How happy He would have been
    As his dog kissed His hands and barked its delight
    For the One who died for all men.

    Well, the Lord has a dog now, I just sent him mine
    The old pal so dear to me
    And I smile through my tears on this first day alone
    Knowing they're in eternity.
     
  5. Jake514

    Jake514

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    And you may remember this one as well (Yes, Jimmy Stewart the actor):

    "Beau"
    by Jimmy Stewart

    He never came to me when I would call
    Unless I had a tennis ball,
    Or he felt like it,
    But mostly he didn't come at all.

    When he was young
    He never learned to heel
    Or sit or stay,
    He did things his way.

    Discipline was not his bag
    But when you were with him things sure didn't drag.
    He'd dig up a rosebush just to spite me,
    And when I'd grab him, he'd turn and bite me.

    He bit lots of folks from day to day,
    The delivery boy was his favorite prey.
    The gas man wouldn't read our meter,
    He said we owned a real man-eater.

    He set the house on fire
    But the story's long to tell.
    Suffice it to say that he survived
    And the house survived as well.

    On the evening walks, and Gloria took him,
    He was always first out the door.
    The Old One and I brought up the rear
    Because our bones were sore.

    He would charge up the street with Mom hanging on,
    What a beautiful pair they were!
    And if it was still light and the tourists were out,
    They created a bit of a stir.

    But every once in a while, he would stop in his tracks
    And with a frown on his face look around.
    It was just to make sure that the Old One was there
    And would follow him where he was bound.

    We are early-to-bedders at our house--
    I guess I'm the first to retire.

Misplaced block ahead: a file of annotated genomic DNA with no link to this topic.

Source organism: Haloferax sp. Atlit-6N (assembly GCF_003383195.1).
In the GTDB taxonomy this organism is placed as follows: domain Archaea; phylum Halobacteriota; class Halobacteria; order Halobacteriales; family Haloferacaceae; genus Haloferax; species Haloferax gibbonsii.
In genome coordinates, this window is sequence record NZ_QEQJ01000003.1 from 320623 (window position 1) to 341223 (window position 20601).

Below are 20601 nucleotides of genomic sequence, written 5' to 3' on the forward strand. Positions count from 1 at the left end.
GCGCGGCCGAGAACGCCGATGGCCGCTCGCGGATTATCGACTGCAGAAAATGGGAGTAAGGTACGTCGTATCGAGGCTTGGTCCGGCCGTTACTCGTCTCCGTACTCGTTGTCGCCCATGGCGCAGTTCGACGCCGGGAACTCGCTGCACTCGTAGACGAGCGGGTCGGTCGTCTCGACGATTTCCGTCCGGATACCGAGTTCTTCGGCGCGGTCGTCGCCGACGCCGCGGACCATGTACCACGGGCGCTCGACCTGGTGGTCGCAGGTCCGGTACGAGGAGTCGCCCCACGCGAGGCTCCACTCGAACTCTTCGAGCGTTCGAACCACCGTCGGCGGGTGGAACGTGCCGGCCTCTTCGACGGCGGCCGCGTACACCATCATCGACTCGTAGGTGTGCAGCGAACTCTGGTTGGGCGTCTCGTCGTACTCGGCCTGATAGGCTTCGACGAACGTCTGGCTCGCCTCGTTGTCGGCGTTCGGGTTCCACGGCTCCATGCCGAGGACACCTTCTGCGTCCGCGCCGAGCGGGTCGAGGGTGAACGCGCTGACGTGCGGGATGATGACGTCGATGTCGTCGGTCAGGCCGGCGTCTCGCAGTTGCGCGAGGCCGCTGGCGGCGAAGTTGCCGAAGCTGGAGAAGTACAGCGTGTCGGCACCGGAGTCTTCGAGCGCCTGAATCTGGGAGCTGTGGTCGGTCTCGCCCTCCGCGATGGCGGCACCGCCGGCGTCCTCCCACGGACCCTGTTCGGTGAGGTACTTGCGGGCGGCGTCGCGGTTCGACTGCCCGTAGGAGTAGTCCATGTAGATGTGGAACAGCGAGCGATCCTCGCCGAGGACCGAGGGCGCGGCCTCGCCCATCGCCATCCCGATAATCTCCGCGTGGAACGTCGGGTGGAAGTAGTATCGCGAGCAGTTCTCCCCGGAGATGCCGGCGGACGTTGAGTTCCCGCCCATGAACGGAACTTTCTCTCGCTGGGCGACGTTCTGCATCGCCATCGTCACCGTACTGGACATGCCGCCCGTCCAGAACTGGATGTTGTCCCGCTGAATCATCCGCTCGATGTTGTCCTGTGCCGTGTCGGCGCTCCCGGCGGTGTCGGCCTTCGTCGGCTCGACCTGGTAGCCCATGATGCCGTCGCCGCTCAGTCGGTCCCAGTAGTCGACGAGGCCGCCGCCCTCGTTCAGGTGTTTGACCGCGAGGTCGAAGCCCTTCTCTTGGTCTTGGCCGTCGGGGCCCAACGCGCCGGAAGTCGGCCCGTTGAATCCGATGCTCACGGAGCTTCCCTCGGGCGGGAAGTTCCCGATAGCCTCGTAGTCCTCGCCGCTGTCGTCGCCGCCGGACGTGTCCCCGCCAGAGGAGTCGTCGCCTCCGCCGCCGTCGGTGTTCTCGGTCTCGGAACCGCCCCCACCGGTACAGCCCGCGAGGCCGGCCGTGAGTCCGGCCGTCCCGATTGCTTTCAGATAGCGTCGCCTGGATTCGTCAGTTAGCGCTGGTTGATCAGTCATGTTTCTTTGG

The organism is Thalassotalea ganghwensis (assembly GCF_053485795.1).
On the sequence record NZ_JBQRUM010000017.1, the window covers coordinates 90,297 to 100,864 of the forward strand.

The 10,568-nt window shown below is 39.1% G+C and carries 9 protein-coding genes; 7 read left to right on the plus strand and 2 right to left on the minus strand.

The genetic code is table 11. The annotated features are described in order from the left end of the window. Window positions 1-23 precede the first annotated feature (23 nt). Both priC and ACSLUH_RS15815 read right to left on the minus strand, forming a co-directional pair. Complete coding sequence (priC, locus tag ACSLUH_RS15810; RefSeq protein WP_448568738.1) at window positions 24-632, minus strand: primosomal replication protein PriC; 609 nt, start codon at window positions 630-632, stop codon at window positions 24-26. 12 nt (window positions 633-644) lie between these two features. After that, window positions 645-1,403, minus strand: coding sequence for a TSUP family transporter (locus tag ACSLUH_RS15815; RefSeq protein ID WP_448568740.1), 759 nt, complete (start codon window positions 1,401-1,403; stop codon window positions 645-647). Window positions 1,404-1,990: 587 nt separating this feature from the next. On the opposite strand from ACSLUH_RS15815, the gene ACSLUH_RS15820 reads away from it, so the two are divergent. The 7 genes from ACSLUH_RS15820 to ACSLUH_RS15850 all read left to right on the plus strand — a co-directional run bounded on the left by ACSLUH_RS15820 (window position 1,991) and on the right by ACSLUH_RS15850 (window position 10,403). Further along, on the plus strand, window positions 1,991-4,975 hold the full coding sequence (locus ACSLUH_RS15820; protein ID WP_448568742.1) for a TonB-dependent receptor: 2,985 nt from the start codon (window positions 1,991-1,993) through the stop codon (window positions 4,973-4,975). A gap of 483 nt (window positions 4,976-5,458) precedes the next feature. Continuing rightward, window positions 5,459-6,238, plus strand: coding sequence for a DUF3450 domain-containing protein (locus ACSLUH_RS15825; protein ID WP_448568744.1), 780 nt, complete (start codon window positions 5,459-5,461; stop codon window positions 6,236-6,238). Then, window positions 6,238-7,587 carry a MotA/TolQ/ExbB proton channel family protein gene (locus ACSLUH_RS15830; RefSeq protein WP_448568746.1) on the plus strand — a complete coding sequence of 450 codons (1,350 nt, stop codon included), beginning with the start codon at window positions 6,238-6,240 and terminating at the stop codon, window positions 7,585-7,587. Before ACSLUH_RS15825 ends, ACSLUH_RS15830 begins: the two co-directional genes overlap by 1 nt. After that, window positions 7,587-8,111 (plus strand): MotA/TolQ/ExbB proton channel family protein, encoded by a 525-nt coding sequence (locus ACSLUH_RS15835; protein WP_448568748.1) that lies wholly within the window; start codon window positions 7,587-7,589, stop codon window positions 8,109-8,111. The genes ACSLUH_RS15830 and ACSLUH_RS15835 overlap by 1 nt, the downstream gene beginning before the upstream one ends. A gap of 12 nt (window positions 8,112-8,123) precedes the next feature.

And as I'd leave the room he'd look at me
    And get up from his place by the fire.

    He knew where the tennis balls were upstairs,
    And I'd give him one for a while.
    He would push it under the bed with his nose
    And I'd fish it out with a smile.

    And before very long
    He'd tire of the ball
    And be asleep in his corner
    In no time at all.

    And there were nights when I'd feel him
    Climb upon our bed
    And lie between us,
    And I'd pat his head.

    And there were nights when I'd feel this stare
    And I'd wake up and he'd be sitting there
    And I reach out my hand and stroke his hair.
    And sometimes I'd feel him sigh
    and I think I know the reason why.

    He would wake up at night
    And he would have this fear
    Of the dark, of life, of lots of things,
    And he'd be glad to have me near.

    And now he's dead.
    And there are nights when I think I feel him
    Climb upon our bed and lie between us,
    And I pat his head.

    And there are nights when I think
    I feel that stare
    And I reach out my hand to stroke his hair,
    But he's not there.

    Oh, how I wish that wasn't so,
    I'll always love a dog named Beau.
     
  6. I'M Glockamolie

    I'M Glockamolie

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    I haven't seen that in a long time. Thank you!